It’s a testament to Shelly’s character that she didn’t throw in the towel just seconds after moving from 35-degree Durban to four-degree Shropshire.
But the seasoned traveller is made of sturdier stuff. After all, having worked in America, Canada, Israel and Georgia, it takes more than a slump in temperature to steer her off course.
“I definitely layered up when I arrived,” laughs the 26-year-old. “In fairness, I just returned from working in Canada so I hadn’t felt the sun for a while but the biggest adjustment from home is the weather.
“Having said that, until you’ve experience a winter in the Republic of Georgia you don’t know what cold is! At one stage all the pipes were frozen and I couldn’t shower for a week.”
Despite her career variety – everything from teaching English as a foreign language to working on an amusement park – her love of dairy farming has brought her to Sansaw.
“I worked on a dairy unit in Israel which incredibly hi-tech,” she explains. “In fact, it’s quite an industry out there although the cost of milk is being heavily subsidised by the Government at the moment.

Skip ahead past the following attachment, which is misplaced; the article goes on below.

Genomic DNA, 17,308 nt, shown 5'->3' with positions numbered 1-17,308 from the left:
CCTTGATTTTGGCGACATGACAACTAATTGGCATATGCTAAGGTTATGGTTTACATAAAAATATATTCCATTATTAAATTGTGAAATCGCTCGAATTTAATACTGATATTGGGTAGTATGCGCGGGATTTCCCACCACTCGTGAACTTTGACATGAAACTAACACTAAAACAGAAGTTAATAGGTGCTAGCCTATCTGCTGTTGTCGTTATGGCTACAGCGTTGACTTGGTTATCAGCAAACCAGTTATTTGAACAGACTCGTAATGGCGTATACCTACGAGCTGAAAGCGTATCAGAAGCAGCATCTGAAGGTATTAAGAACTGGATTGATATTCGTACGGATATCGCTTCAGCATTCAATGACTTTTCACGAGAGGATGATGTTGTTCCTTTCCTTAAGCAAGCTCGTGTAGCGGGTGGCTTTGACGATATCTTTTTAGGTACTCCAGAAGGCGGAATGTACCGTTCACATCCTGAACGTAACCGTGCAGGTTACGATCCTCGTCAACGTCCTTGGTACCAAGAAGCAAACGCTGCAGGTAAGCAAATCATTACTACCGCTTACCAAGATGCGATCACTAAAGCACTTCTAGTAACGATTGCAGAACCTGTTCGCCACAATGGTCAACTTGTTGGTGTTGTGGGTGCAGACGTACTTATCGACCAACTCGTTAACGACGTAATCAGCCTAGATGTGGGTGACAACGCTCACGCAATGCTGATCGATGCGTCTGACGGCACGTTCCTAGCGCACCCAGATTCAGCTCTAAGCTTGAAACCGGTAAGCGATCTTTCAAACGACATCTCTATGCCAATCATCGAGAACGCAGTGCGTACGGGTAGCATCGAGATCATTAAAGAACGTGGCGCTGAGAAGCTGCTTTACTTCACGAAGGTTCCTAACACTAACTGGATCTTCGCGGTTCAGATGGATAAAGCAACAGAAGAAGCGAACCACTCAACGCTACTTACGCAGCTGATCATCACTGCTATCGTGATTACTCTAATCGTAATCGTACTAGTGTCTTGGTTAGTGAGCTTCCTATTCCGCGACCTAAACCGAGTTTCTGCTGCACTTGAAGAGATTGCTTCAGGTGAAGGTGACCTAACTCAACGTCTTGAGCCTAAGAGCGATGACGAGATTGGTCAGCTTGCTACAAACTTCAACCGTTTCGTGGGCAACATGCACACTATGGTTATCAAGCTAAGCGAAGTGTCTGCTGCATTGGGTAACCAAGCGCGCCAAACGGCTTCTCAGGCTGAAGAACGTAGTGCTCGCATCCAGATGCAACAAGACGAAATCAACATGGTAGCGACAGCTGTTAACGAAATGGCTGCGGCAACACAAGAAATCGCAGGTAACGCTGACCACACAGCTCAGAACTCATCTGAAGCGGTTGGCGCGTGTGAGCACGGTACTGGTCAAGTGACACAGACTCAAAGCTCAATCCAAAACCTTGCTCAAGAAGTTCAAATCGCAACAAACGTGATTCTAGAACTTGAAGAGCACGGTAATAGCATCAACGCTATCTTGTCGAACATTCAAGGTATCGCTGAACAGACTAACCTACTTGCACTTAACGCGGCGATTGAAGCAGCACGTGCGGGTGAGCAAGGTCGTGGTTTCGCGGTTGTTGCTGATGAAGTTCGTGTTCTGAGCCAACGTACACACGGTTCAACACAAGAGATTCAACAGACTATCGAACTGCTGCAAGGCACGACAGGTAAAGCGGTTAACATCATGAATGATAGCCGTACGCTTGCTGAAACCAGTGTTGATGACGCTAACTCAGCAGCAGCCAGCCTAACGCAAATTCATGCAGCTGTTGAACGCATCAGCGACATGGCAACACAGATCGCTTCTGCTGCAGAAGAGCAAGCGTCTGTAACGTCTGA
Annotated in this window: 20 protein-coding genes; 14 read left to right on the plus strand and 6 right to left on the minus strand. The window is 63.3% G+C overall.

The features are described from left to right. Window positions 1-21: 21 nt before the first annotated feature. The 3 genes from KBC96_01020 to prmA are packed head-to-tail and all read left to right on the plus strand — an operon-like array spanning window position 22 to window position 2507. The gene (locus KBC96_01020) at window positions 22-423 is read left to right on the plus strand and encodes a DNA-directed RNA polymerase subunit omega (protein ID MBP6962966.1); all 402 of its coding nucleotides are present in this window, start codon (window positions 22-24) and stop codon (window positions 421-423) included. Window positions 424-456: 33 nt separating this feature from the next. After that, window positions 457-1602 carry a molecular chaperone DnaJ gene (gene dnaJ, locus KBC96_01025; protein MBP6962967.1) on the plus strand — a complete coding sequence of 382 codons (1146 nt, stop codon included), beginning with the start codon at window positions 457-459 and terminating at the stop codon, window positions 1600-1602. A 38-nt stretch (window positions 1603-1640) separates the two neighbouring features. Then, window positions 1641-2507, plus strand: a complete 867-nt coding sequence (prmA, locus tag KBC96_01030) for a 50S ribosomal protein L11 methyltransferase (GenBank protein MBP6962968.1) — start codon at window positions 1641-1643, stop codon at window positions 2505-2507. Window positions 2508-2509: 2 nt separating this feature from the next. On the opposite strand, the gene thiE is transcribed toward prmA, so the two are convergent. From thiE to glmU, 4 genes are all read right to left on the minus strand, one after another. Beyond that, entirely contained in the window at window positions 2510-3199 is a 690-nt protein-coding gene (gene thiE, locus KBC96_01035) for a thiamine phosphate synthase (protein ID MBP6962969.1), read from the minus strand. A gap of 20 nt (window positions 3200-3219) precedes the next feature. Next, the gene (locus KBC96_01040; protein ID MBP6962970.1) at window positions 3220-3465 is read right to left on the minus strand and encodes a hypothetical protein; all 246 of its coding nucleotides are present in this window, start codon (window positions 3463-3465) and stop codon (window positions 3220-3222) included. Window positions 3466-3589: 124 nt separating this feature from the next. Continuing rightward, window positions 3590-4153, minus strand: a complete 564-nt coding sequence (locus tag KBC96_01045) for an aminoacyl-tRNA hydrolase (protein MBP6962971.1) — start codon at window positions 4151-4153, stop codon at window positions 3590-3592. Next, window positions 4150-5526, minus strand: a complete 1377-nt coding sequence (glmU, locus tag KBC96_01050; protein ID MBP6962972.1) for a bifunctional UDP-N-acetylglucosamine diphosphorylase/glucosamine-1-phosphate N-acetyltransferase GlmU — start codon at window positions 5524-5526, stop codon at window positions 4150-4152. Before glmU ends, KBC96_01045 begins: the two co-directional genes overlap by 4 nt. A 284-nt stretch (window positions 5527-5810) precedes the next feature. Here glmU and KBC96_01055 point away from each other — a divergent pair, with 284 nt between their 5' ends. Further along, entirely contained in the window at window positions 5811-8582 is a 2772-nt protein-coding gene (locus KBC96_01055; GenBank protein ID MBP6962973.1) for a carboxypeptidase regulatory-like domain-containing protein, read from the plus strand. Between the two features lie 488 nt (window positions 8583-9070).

“Previously I was in charge of the calves so I’m looking forward to getting involved in the coming weeks when all the girls start calving. The preparation here is superb and I’m already getting stuck in.”
Although she didn’t know it at the time of applying, she’s already enjoying having another South African in the team.
“I had no idea Bruce was from South Africa when I went for the job but although we’ve only spent a couple of days together so far it’s nice having someone with similar roots.”
Like Bruce, Shelly has ancestral roots in the UK.
“My grandparents are from England and while they moved to South Africa some years ago it’s nice to come here and retrace their steps,” she explains.
“I’ve got quite a lot of family in Surrey and in Wales so I’m going to enjoy catching up with long-lost cousins.”
As her CV proves, travel is something of an obsession.
“Travel is a real passion of mine and I really enjoy meeting new people and immersing myself in the culture.
“I’m so grateful for this opportunity and everyone is really easy to get along with. Some of the accents are a bit tricky but mine can be too sometimes! It’s such a great team.”
Shelly’s also looking forward to forging a career.
“Everything I’ve done so far has been seasonal because I’ve wanted to explore different parts of the world,” she admits. “But this is long term. There are a lot of opportunities here and it will be a really good foundation.
“The main thing I’m focused on is the health of the cows and ensuring procedures are followed.
“Its great to see the girls outdoors. The previous dairy I worked at was zero grazing – cows in enclosures and fed dry matter – so it’s incredible that we’re utilising the land as it should be.”